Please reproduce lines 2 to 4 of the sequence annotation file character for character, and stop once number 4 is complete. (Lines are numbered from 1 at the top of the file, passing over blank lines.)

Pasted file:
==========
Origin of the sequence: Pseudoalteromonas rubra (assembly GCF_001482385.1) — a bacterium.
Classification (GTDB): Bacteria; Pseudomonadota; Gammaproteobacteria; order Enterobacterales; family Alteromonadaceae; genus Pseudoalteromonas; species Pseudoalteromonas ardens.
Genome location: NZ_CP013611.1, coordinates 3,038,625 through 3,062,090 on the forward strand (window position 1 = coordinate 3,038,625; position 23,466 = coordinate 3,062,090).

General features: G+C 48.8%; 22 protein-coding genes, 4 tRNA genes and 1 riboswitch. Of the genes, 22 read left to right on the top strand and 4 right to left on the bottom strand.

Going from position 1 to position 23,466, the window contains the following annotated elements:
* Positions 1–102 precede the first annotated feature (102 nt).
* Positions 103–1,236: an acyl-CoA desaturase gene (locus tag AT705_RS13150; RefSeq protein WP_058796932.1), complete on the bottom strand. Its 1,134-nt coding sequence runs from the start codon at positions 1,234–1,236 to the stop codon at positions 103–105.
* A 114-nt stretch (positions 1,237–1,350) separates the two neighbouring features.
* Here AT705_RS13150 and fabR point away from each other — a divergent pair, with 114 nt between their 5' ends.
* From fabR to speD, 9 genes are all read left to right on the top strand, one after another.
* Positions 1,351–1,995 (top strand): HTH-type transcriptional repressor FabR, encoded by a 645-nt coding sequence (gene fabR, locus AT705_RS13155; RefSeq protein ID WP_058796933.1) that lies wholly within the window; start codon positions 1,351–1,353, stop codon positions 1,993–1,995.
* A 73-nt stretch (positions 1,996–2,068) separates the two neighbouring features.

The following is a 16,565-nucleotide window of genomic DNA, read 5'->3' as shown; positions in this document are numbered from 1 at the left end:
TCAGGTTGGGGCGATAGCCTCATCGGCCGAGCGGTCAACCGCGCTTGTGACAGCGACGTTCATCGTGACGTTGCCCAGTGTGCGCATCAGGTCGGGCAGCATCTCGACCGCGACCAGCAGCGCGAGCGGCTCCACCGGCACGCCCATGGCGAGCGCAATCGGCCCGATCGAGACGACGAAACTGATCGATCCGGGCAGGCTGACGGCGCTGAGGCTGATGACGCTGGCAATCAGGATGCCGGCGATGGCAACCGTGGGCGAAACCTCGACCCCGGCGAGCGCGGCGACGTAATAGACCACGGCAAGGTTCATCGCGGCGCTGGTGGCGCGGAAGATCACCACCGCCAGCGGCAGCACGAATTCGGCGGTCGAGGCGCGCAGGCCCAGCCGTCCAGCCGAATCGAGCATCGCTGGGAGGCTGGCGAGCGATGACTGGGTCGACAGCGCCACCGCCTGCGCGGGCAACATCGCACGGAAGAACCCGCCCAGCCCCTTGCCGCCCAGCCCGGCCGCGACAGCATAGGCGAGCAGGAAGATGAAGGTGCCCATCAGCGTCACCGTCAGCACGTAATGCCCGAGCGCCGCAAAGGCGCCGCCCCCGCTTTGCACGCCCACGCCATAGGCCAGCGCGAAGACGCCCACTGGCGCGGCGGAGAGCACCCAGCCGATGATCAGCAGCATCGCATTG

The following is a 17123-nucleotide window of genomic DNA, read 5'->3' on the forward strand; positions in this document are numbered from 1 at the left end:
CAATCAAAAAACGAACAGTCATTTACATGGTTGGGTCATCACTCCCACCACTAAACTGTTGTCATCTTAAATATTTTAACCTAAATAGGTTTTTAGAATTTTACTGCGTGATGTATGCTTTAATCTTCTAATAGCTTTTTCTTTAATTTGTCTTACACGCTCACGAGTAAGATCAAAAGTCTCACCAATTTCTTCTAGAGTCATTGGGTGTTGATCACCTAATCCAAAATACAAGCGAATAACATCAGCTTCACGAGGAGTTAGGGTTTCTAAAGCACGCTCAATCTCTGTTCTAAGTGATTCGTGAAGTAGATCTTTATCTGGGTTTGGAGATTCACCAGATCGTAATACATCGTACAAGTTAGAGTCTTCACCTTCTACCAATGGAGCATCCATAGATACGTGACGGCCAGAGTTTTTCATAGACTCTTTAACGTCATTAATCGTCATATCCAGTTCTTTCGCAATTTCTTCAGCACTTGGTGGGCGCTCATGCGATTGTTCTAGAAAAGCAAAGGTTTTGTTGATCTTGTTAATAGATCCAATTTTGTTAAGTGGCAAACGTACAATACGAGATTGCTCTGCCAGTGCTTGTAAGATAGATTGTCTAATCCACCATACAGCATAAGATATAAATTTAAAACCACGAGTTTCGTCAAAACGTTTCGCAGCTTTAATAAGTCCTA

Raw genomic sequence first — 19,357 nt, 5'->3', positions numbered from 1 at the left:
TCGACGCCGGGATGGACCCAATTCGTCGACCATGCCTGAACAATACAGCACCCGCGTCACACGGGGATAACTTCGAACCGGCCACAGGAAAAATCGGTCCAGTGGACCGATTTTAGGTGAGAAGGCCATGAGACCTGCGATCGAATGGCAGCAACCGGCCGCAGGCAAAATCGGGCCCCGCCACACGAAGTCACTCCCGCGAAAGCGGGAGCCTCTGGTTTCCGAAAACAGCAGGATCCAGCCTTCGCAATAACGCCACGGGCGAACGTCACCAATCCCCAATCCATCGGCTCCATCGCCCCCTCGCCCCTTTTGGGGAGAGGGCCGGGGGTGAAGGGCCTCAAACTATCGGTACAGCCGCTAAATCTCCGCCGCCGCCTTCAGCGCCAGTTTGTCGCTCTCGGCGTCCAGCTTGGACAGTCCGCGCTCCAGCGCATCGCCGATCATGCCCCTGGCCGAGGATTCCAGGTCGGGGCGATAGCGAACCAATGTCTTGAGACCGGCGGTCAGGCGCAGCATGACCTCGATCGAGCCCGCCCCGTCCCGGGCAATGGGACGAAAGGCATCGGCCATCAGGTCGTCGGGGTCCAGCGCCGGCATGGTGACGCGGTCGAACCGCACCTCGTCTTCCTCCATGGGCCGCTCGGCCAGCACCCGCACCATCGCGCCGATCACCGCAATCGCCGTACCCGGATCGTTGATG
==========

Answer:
Classification (GTDB): Bacteria; Pseudomonadota; Gammaproteobacteria; order Enterobacterales; family Alteromonadaceae; genus Pseudoalteromonas; species Pseudoalteromonas ardens.
Genome location: NZ_CP013611.1, coordinates 3,038,625 through 3,062,090 on the forward strand (window position 1 = coordinate 3,038,625; position 23,466 = coordinate 3,062,090).

General features: G+C 48.8%; 22 protein-coding genes, 4 tRNA genes and 1 riboswitch. Of the genes, 22 read left to right on the top strand and 4 right to left on the bottom strand.